Voting Games: Part I
2. Voting systems and games
Most democracies use a direct system of translating voter feelings into the selection of a single winner (e.g. elections for U.S. Senator) or group of winners (e.g. members of a faculty search committee) for the election. However, for a variety of complex reasons, when the U.S. Constitution was created it did not call for the direct election of the President, but for an indirect system using an Electoral College. (Up until 1913, when the 17th Amendment went into effect, even Senators were not directly elected by the American people. They were "chosen" by state legislators.) Thus, strictly speaking, when Americans vote for president they are not voting for a candidate for president but rather for a statewide group of electors committed to voting for the candidate the voter chose. The number of these electors is equal to the total number of senators and members of the House of Representatives for that state. There are also electors for the District of Columbia.
Since the number of members each state has in the House of Representatives can change every 10 years, which reflects the number of seats assigned by the Huntington-Hill Method of Apportionment, the relative power of the states in the Electoral College can change with time. Furthermore, historically the electors who are selected for each state are chosen on a "winner take all" basis. Thus, if in Florida George Bush beat Albert Gore by a single vote in 2000, all of Florida's electors would have been committed to vote for George Bush. Technically, the issue of whom electors vote for is complex, too, and some states have experimented or are considering experimenting with dividing the number of electors between the candidates who run for president on the basis of the popular vote rather than using "winner take all."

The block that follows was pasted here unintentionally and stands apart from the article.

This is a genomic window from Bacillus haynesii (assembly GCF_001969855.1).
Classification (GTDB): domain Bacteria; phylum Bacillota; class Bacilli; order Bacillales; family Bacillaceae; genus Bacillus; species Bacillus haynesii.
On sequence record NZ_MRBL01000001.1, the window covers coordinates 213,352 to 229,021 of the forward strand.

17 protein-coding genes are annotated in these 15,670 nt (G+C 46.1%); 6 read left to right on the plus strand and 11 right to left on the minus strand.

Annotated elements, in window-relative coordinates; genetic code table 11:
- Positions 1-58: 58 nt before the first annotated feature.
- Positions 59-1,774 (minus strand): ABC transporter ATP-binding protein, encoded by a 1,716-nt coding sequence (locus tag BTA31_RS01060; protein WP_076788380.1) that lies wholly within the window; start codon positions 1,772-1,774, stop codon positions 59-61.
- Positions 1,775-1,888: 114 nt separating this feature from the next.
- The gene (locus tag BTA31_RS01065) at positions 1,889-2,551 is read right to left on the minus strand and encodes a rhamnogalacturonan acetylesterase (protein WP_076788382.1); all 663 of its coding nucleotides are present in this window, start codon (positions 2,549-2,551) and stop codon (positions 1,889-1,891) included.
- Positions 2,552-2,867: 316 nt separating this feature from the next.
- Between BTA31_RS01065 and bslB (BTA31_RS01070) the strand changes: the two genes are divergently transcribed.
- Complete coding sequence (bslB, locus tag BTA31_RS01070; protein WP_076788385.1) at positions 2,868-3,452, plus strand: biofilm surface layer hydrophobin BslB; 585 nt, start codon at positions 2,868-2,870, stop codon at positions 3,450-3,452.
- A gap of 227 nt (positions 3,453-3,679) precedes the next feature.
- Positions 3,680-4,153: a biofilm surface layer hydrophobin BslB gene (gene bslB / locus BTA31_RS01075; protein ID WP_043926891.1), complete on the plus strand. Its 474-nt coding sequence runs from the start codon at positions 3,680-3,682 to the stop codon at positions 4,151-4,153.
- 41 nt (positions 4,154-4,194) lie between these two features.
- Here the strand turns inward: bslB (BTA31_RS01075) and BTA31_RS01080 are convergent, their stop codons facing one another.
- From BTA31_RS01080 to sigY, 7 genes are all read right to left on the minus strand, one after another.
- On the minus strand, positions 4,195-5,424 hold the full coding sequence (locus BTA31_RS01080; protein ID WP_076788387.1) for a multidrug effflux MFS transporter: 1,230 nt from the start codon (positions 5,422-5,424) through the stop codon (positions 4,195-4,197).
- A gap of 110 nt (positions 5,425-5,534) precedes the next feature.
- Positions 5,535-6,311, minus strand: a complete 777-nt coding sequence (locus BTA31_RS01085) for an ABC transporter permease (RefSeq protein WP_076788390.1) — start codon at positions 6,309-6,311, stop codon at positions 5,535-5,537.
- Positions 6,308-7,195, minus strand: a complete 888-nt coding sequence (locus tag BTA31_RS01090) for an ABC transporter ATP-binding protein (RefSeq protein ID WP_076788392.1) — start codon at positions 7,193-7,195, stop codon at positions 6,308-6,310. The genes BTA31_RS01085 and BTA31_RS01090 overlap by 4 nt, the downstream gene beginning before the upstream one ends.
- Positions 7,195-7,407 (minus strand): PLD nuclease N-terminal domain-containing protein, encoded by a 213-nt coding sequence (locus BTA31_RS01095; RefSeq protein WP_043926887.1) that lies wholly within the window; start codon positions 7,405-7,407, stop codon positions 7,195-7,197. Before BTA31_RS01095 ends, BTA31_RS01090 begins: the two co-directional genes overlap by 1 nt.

In order to determine if a group of players has "won" the game or been able to achieve its goal, there is a number known as the quota associated with the game. Any group of players that casts blocks of votes, the sum of whose weights exceed the quota, "wins." In the Electoral College there are different groups of states such that if a candidate wins those states, the candidate will be elected president because the weights associated with these states exceed the required quota (270). Thus, the Electoral College is an example involving weighted voting. Sometimes the phrase "weighted voting game" is used. For the case of the Electoral College, weighted voting did not arise directly because of concern with equity issues. Some would argue that it arose for opposite reasons! However, let us look at a variety of settings where equity seems to be the driving force behind using voting games or weighted voting.
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